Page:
On September 9, 2021, President Biden issued his “COVID-19 Action Plan” that orders OSHA to establish a rule to mandate COVID-19 vaccines or weekly testing for all employers with 100 or more employees. The plan also includes an Executive Order with similar requirements for certain federal contractors. While many questions remain regarding what the final

Occupational Safety and Health Administration (OSHA) has recently updated its COVID-19 response plan. Last year, OSHA focused much of its COVID-19 related attention on healthcare, elderly care, and prisons. This new Updated Interim Enforcement Response Plan for COVID-19 and National Emphasis Program — Coronavirus Disease 2019 (COVID-19) guidance shifts its focus to other industries where OSHA feels there could be spread of COVID-19. As part of the guidance, OSHA specifically targeted full-service and limited-service restaurants for inspections.

Continue Reading Recent OSHA Update Targets Restaurant Industry

Maggie Spell, a partner in the Labor & Employment Practice Group, was recently quoted in the Greater Baton Rouge Business Report article “Mandate or Not? The Question Vexing Employers Over COVID-19 Vaccine.” Maggie explains that as vaccines become more readily available, employers should consider the possible courses of action for vaccinations in their

On December 29, 2020, the Department of Labor (DOL) issued two guidance bulletins addressing compliance with the Family and Medical Leave Act (FMLA). The first made clear that telemedicine visits will permanently[1] be allowed as an FMLA-approved visit if certain conditions are met. The second permits employers to provide FMLA-required postings electronically to employees when the work is being performed remotely.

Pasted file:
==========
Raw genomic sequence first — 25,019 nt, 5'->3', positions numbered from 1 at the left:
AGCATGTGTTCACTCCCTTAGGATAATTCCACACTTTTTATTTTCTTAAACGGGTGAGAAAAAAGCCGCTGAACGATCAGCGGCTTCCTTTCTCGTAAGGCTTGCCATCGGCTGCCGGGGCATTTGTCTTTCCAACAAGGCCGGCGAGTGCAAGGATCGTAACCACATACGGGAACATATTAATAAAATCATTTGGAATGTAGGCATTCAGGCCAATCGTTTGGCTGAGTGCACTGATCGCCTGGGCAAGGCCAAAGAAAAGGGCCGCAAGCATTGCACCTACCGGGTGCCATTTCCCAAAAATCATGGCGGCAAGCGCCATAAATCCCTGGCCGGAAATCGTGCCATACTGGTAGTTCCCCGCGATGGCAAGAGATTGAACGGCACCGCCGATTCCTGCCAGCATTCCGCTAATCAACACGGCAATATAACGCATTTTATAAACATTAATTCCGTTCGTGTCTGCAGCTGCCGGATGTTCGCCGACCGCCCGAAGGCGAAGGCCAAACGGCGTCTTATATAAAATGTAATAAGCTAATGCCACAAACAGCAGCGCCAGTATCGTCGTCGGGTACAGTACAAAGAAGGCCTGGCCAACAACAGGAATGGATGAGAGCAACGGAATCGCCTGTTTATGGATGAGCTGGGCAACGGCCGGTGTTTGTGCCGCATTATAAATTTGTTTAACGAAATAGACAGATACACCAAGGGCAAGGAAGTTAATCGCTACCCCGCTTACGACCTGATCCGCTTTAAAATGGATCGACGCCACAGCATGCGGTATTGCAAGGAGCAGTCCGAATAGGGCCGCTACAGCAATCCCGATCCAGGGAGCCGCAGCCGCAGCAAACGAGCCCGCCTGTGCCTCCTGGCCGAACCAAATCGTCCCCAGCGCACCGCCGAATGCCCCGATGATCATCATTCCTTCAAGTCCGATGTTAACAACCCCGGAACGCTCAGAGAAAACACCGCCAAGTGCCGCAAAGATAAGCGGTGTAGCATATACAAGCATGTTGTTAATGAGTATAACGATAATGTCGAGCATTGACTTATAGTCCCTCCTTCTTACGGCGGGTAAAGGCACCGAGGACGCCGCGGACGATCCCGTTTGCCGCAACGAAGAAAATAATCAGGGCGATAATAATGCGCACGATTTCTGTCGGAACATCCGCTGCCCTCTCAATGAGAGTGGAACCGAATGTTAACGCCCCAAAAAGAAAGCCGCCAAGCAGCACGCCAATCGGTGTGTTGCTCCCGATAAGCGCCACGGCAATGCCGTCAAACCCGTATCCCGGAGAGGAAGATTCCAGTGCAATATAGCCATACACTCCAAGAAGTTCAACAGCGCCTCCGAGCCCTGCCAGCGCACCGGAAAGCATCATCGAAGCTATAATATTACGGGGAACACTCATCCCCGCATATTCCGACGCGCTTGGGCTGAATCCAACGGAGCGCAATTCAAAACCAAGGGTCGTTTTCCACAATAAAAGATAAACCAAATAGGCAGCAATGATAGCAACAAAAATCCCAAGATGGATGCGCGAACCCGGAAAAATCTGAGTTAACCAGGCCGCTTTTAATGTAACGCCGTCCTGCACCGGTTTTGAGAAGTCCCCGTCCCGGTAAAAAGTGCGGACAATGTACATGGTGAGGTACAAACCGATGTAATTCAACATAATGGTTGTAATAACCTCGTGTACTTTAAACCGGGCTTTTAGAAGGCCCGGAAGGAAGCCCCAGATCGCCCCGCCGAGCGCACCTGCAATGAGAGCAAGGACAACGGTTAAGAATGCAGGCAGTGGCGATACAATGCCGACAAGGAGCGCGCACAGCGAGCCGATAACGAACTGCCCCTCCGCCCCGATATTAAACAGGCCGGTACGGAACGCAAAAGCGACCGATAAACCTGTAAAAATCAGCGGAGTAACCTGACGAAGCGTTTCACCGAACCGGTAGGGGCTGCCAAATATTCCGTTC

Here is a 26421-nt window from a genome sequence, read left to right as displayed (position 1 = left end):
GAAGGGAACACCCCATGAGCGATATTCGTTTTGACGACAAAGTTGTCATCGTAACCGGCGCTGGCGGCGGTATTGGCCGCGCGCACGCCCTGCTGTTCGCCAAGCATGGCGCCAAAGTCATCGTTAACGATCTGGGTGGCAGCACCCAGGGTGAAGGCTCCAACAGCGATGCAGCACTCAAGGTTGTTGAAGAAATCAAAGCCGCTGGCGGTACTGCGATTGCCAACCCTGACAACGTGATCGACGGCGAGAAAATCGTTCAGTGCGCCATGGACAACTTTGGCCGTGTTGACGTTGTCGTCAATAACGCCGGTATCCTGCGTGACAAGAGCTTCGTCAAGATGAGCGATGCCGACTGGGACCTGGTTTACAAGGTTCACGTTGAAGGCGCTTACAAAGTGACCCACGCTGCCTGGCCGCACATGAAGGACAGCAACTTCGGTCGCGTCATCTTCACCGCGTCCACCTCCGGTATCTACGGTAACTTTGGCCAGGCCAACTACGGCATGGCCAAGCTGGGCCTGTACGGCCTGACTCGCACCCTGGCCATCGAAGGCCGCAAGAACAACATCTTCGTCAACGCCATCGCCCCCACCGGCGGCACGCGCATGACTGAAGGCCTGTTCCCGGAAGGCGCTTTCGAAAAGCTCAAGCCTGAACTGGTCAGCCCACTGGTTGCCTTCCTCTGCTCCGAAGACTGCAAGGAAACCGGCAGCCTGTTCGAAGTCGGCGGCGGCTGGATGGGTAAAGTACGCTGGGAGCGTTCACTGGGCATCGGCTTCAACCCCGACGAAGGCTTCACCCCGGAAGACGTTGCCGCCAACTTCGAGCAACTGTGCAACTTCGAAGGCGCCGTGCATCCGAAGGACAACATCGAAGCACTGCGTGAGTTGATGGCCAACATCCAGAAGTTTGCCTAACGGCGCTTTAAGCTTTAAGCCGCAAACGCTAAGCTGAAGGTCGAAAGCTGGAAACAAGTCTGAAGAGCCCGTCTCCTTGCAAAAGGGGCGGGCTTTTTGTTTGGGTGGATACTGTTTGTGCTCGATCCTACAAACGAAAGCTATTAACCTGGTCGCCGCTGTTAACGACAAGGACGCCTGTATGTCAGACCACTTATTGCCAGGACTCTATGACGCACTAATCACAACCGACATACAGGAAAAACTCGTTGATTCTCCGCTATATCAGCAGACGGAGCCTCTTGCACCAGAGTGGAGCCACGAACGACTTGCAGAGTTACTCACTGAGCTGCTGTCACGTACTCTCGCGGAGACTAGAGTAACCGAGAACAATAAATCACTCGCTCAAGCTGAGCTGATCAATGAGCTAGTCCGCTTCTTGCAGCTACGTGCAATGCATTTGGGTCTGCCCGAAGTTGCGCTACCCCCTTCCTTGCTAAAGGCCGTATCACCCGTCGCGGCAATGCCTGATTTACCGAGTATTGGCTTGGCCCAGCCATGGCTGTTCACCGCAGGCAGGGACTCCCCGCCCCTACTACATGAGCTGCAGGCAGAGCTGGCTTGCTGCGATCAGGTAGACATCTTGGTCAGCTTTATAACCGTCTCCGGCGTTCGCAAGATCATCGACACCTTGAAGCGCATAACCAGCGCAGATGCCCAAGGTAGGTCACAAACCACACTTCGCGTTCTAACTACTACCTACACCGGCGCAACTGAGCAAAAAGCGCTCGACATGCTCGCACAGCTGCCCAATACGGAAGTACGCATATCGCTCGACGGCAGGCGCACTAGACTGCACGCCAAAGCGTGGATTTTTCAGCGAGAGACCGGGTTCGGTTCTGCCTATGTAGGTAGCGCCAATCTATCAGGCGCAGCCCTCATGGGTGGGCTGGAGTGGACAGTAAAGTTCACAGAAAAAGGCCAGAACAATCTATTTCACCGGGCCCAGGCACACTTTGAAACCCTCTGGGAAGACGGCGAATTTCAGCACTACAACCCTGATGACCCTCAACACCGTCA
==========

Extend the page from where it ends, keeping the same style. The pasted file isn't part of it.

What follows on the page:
Continue Reading DOL Eases FMLA Compliance Regarding Telemedicine Visits and Required Postings

You’re probably used to having Plan A, Plan B, and a plethora of contingency plans to deal with the many challenges posed by the pandemic. Because the government has not decided whether to extend the “flexibility” given to employers with respect to the verification of I-9 documents, employers might need to be ready for the procedures to return to “normal.”

Continue Reading The Pandemic Is Far from Over, but I-9 “Flexibility” Might Be

COVID-19 has caused many challenges in the workplace. Employees are working from home, working hybrid schedules, and conducting meetings by Zoom and other “not in person” methods.

While things in today’s workplace range from fluid to uncertain to sometimes chaotic, employers are not relieved from complying with federal and state employment laws and requirements. There is no “COVID-19” exception to Title VII. Employers must still comply with federal and state employment rules that existed prior to COVID-19. With this in mind, employers need to make sure they are operating their businesses in a manner that allows them to defend the types of claims and allegations that often occur in the workplace.


Continue Reading The COVID-19 Workplace is Not a Time to Forget Your Normal Workplace Rules and Policies

With kids going back to school, new questions regarding eligibility for paid leave under the Families First Coronavirus Response Act (FFCRA) are cropping up. Thankfully, the Department of Labor (DOL) recently supplemented its Frequently Asked Questions (FAQs) to answer some of the questions that have arisen thus far.

Continue Reading Return to School Raises FFCRA Leave Questions

Alabama Governor Kay Ivey entered an amended order to her original Safer at Home order on July 15, 2020. It generally requires masks or face coverings to be worn when people are within six feet of someone from a different household in the following situations: (1) indoor spaces that are open to the public; (2) in vehicles operated by transportation services; and (3) in outdoor public spaces where 10 or more people are gathered. There are a number of exceptions to the requirement, however, and generally businesses are not legally obligated to exclude customers or employees who refuse to wear a mask when required.

This order specifically impacts the workplace. It goes into effect on Thursday, July 16, 2020 at 5:00 p.m. and runs through Friday, July 31, 2020. The following items relate particularly to employers and their employees:


Continue Reading Governor Ivey Imposes Statewide Mask Requirement for Alabama

The Occupational Safety and Health Administration (OSHA) has issued COVID-19 guidance for workers and employers in the oil and gas industry. While this guidance is specifically geared to the oil and gas industry, the guidance is not unlike other best practices OSHA has recommended for other workers in general industry.

Continue Reading OSHA Issues COVID Related Guidance for the Oil & Gas Industry